In previous years, when summer bled into fall, the only thing on my mind was what I should be for Halloween and if it was too early to start socking away Christmas gifts. In this first year in Maine, however, it feels as though WINTER IS COMING and that my husband and I should plan accordingly.
But what, exactly, should we be doing to plan for it other than stacking up loads of firewood? According to several organizations (including the Department of Energy, FEMA, and the Department of Homeland Security) and several folks at the local brewery, here are 6 methods for prepping your home against winter’s imminent onslaught.
1. Clean out the gutters
While the weather is still nice, get outside and remove the leaves and other debris from your gutters. This will ensure that water can flow freely through gutters and be less likely to freeze and form ice dams.
2. Check and/or install fire and carbon monoxide alarms
It’s important to have working fire and carbon monoxide alarms, especially if you use a fireplace or stove to heat your home or if you have to switch over to a generator during a snowstorm. Did you know that the Red Cross of Maine actually installs free fire alarms? Check out http://www.redcross.org/local/maine/home-fire-safety/smoke-alarm to request free fire alarms and installation for your home.
3. Keep warm air from escaping outside
Even if you only have a few dollars to commit to this task, you can still end up saving money over the winter. Start small and caulk or use weather stripping to seal cracks around windows and doors. Here are some DIY tips on sealing your home. https://www.simplemost.com/diy-draft-proof-doors-windows-home/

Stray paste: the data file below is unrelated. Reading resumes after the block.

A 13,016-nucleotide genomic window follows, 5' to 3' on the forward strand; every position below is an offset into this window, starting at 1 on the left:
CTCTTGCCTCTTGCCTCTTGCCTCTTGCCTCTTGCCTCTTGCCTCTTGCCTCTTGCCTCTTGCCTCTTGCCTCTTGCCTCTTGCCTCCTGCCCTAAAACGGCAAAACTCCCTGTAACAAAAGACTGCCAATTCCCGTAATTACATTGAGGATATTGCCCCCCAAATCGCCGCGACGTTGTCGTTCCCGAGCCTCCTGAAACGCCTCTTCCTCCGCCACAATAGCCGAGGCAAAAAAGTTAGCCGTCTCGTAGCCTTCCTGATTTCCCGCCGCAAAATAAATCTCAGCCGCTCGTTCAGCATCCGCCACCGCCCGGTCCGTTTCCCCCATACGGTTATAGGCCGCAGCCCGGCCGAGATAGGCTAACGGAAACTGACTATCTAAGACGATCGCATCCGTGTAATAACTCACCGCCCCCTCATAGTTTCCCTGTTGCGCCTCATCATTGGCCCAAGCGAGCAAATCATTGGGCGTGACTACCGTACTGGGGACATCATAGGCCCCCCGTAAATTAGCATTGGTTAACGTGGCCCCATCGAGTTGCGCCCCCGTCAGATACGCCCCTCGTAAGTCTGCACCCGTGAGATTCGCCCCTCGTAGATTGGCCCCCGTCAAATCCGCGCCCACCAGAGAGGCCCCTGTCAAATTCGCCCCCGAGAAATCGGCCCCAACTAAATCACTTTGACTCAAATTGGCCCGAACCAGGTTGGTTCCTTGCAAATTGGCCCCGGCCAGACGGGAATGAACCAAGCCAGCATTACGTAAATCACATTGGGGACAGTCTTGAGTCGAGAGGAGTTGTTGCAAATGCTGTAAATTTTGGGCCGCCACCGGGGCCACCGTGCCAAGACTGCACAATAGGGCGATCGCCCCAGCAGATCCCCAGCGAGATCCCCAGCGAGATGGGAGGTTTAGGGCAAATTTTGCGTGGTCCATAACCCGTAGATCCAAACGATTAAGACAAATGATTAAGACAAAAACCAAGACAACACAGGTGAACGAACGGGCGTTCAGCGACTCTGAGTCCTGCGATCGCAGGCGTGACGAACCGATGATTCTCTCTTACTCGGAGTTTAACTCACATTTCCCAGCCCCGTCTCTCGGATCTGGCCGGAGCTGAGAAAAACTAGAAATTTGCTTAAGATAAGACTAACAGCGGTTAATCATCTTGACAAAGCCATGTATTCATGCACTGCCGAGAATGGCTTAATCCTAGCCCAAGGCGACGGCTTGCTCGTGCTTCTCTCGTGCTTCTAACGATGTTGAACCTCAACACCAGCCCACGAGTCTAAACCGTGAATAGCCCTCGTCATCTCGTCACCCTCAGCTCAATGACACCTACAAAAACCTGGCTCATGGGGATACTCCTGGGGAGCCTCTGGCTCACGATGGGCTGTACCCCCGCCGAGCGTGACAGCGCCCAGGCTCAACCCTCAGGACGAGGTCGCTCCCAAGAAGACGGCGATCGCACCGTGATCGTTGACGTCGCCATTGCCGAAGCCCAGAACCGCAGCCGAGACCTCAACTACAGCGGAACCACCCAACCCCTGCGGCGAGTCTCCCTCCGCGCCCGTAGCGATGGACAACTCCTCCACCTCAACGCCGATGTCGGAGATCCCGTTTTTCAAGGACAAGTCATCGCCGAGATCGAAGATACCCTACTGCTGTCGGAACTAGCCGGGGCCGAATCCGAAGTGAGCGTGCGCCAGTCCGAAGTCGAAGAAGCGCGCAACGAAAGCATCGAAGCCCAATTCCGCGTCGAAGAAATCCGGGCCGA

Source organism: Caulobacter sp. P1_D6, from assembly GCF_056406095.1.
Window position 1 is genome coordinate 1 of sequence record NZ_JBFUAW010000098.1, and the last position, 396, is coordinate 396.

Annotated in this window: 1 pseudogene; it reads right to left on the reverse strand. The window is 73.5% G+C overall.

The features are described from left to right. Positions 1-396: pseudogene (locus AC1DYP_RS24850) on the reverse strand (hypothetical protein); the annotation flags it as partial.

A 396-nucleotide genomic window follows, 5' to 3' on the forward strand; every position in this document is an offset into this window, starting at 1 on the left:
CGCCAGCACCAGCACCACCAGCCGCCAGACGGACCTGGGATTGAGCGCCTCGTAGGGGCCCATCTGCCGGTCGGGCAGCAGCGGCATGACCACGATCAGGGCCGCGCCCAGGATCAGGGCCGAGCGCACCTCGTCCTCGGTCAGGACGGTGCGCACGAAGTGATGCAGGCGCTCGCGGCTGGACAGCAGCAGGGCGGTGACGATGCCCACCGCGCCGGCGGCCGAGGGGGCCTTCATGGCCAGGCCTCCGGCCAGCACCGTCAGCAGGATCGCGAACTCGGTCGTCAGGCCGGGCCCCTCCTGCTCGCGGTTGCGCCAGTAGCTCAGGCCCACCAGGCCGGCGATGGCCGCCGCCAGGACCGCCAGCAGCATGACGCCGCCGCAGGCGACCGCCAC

Have a little more money to spend? Add more insulation to your attic! You can do this yourself or connect with one of the many services in the area to add insulation for you.
4. Ensure your heating source(s) are ready for use
Whether you’re using a furnace, a fireplace, a woodstove, or some other source of heat, make sure it is functional and safe by having it inspected and/or cleaned by a professional. There’s nothing worse than starting a fire only to fill the house with smoke because the chimney wasn’t properly cleaned!
5. Have a back up plan for heat
If your primary source of heat uses electricity, have a backup source of heat (i.e, using a generator to power heat or switching over to a woodstove) and make sure it’s ready for use before you need it.
6. Keep water on hand
I would never have thought that his might be an issue since I’ve never lived in a home with an electric pump. If your home requires electricity to pull water from its source and send it through your pipes, then you’ll need to have a plan for when the electricity goes out in the winter. Don’t wait until you lose electricity to figure out what your plan is. Instead, consider a backup source of electricity to keep water on hand during the winter.